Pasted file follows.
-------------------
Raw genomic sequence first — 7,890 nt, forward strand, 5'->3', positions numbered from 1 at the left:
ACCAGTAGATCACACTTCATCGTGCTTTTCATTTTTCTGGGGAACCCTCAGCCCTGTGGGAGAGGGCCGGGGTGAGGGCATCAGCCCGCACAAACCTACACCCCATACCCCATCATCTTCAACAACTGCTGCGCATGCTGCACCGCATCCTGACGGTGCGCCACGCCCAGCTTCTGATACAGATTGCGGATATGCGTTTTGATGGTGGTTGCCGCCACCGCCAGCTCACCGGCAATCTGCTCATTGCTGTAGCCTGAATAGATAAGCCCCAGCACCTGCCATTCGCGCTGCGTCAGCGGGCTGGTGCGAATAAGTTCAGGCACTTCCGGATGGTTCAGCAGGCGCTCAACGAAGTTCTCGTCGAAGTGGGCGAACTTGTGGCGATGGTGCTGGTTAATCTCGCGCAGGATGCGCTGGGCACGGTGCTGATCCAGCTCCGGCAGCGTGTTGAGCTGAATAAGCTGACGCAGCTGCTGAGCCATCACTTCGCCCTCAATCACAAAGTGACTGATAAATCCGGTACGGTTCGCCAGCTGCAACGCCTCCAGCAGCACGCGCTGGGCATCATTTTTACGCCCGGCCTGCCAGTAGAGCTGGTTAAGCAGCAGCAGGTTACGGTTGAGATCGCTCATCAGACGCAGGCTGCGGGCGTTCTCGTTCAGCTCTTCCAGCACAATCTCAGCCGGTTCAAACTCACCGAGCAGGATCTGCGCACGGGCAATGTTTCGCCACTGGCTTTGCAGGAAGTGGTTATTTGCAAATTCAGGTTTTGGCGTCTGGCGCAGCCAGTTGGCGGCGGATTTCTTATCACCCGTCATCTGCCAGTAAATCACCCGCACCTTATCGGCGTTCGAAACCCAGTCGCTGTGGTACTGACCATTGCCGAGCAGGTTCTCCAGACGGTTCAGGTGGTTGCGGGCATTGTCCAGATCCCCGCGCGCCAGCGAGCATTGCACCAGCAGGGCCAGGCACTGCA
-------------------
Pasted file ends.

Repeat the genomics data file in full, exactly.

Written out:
Raw genomic sequence first — 7,890 nt, forward strand, 5'->3', positions numbered from 1 at the left:
ACCAGTAGATCACACTTCATCGTGCTTTTCATTTTTCTGGGGAACCCTCAGCCCTGTGGGAGAGGGCCGGGGTGAGGGCATCAGCCCGCACAAACCTACACCCCATACCCCATCATCTTCAACAACTGCTGCGCATGCTGCACCGCATCCTGACGGTGCGCCACGCCCAGCTTCTGATACAGATTGCGGATATGCGTTTTGATGGTGGTTGCCGCCACCGCCAGCTCACCGGCAATCTGCTCATTGCTGTAGCCTGAATAGATAAGCCCCAGCACCTGCCATTCGCGCTGCGTCAGCGGGCTGGTGCGAATAAGTTCAGGCACTTCCGGATGGTTCAGCAGGCGCTCAACGAAGTTCTCGTCGAAGTGGGCGAACTTGTGGCGATGGTGCTGGTTAATCTCGCGCAGGATGCGCTGGGCACGGTGCTGATCCAGCTCCGGCAGCGTGTTGAGCTGAATAAGCTGACGCAGCTGCTGAGCCATCACTTCGCCCTCAATCACAAAGTGACTGATAAATCCGGTACGGTTCGCCAGCTGCAACGCCTCCAGCAGCACGCGCTGGGCATCATTTTTACGCCCGGCCTGCCAGTAGAGCTGGTTAAGCAGCAGCAGGTTACGGTTGAGATCGCTCATCAGACGCAGGCTGCGGGCGTTCTCGTTCAGCTCTTCCAGCACAATCTCAGCCGGTTCAAACTCACCGAGCAGGATCTGCGCACGGGCAATGTTTCGCCACTGGCTTTGCAGGAAGTGGTTATTTGCAAATTCAGGTTTTGGCGTCTGGCGCAGCCAGTTGGCGGCGGATTTCTTATCACCCGTCATCTGCCAGTAAATCACCCGCACCTTATCGGCGTTCGAAACCCAGTCGCTGTGGTACTGACCATTGCCGAGCAGGTTCTCCAGACGGTTCAGGTGGTTGCGGGCATTGTCCAGATCCCCGCGCGCCAGCGAGCATTGCACCAGCAGGGCCAGGCACTGCA